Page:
I was moved by the Queen’s funeral. Awed, even. From the opening, searing deep chorale solemnity of the first voices as the coffin was borne into Westminster Abbey to ‘The Sentences’ – a seventeenth century piece by composer William Croft that stung with a purity of pain and sorrow, filling the vaults to the rafters of the abbey and the airwaves to Japan and around the world, I was profoundly aware of being in the midst of a truly historical moment.

As a typhoon passed over outside, D and watched much of the procession beforehand, amazed at the precisely calibrated organization and meticulously choreographed sense of occasion as the royal family walked somberly and gravely (almost ridiculously), in sync to Beethoven’s Funeral March (at one point, so hypnotized by the endless repetition of the music, I found myself going up and down the stairs to make herb tea walking in exactly the same stulted rhythm, unconsciously marching myself); transported to a very different, more gilded Britishness than the one I am used to (‘chaotic’, savvy, sarcastic, controversial, at ferociously political loggerheads); for once it felt, temporarily – even if this was only illusory – as if everybody had put everything aside and had reassembled themselves into one body of people concentrating their minds on just one thing: with London closed down, almost the entire country focused on the ceremony and the laying to rest of Elizabeth, there was a unifying sense, even from this distance, of a coming together.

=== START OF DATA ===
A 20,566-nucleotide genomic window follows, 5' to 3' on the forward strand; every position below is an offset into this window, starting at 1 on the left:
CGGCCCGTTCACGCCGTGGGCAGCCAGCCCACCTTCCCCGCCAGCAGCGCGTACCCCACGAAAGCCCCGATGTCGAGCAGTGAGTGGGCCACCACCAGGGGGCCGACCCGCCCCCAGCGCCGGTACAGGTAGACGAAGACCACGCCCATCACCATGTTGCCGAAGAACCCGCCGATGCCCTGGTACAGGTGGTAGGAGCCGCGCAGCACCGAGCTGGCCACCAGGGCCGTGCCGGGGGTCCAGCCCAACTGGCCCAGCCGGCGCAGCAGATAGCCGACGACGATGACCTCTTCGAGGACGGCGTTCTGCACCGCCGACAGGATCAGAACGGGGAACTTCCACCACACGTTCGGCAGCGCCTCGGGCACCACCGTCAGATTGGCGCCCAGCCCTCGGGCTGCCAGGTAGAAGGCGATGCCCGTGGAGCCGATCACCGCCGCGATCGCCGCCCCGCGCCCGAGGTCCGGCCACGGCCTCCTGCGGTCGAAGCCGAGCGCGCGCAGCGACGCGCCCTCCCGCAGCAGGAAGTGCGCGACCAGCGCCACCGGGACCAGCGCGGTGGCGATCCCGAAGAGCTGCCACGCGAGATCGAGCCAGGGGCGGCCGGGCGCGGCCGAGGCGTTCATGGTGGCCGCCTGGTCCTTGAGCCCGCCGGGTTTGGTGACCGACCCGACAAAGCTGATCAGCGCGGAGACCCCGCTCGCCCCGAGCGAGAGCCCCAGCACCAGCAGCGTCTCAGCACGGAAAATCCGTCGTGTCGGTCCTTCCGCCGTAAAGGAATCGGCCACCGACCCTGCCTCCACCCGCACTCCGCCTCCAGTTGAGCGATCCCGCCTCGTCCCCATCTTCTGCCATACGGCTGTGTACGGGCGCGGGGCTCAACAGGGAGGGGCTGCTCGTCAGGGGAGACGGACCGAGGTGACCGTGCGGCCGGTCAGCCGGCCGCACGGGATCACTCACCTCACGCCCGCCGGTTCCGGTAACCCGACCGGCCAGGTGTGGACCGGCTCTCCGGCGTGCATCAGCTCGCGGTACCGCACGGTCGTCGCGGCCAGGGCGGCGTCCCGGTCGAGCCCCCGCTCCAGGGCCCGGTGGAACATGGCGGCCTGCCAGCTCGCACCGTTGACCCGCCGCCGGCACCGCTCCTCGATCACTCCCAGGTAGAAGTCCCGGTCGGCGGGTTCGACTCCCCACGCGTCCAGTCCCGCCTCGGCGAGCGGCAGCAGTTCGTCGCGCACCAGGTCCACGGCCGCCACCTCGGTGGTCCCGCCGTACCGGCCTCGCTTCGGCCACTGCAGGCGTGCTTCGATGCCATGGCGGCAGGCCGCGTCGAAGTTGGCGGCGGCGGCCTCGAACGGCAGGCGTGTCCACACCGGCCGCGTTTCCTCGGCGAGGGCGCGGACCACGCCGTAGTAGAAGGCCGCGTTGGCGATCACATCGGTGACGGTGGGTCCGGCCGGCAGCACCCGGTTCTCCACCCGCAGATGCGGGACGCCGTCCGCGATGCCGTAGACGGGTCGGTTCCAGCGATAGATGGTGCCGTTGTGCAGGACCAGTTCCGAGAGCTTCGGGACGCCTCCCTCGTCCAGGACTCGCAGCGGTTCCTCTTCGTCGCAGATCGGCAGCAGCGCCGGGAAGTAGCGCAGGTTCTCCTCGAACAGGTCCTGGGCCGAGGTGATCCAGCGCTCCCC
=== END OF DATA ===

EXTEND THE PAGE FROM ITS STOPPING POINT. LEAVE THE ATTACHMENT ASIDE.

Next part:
It felt genuinely sad. The more I read about the Queen, the more I (perhaps naively) come to the conclusion that despite the many problems associated with what she represented (still strange using the past tense) – the public financing of the royal family, which many quite rightly see as outrageous; the legacies of colonialism; the inherited privilege and entitlement (and so on and so forth), this was a person of true integrity and decency, who spent her entire life dedicating herself to what she believed in. I respected her consistency. First and foremost, paradoxically, even, given her her great personal wealth, unlike so many who pronounce themselves to be Christians but in fact are not, I believe that in spite of her position, she did not generally condescend to people nor discriminate, but seemed to truly believe that all human beings are equal and worthy of respect ; I did not sense the deep hypocrisy present in so many of the supposedly ‘pious’ and racist and bigoted whose hearts are full of prejudice and hate. While the funeral service, so extraordinary in its choreography, and the BBC’s camerawork, as though, almost, you were watching a film that had been pre-considered (which of course, it had been), and not an event of great significance that was transpiring live before your eyes, with its cold but compassionate lenses moving down slowly from the cloisters onto the lonely coffin lying below, covered gently in simple flowers (at first I found the bouquet underwhelming in its scope, but came to like the naturalness of it; the rosemary especially, entwined with myrtle, roses and carnations – there was a tasteful simplicity), all of this non-contemporaneously and profoundly religious in its use of ancient Christian texts and hymns as well as some truly sublime and exquisite more contemporary organ and choir music, which may have felt alienating to the modern atheistic society of Britain; but at the same time, as the head of the Church Of England it all felt very right for her, personally – her own choices; purifying, cathartic, healing, rather than the sham of morality so often seen by religious zealots with no sincerity of religion their hearts. It was religion as consolation, no matter your own beliefs; magnificent, but also intimate, ecclesiastical public rites that allowed you to spiritually exhale and move on; songs and recitations that were often piercingly melancholy, reminding us ever more keenly of our own mortality and that of the ones we love, including the truly heartrending plaintive piece by the bagpiper that signalled the end of the funeral; an epoch making reign of seventy years ending definitely requiring such a drawn out, fantastical, almost ravishing, grandeur.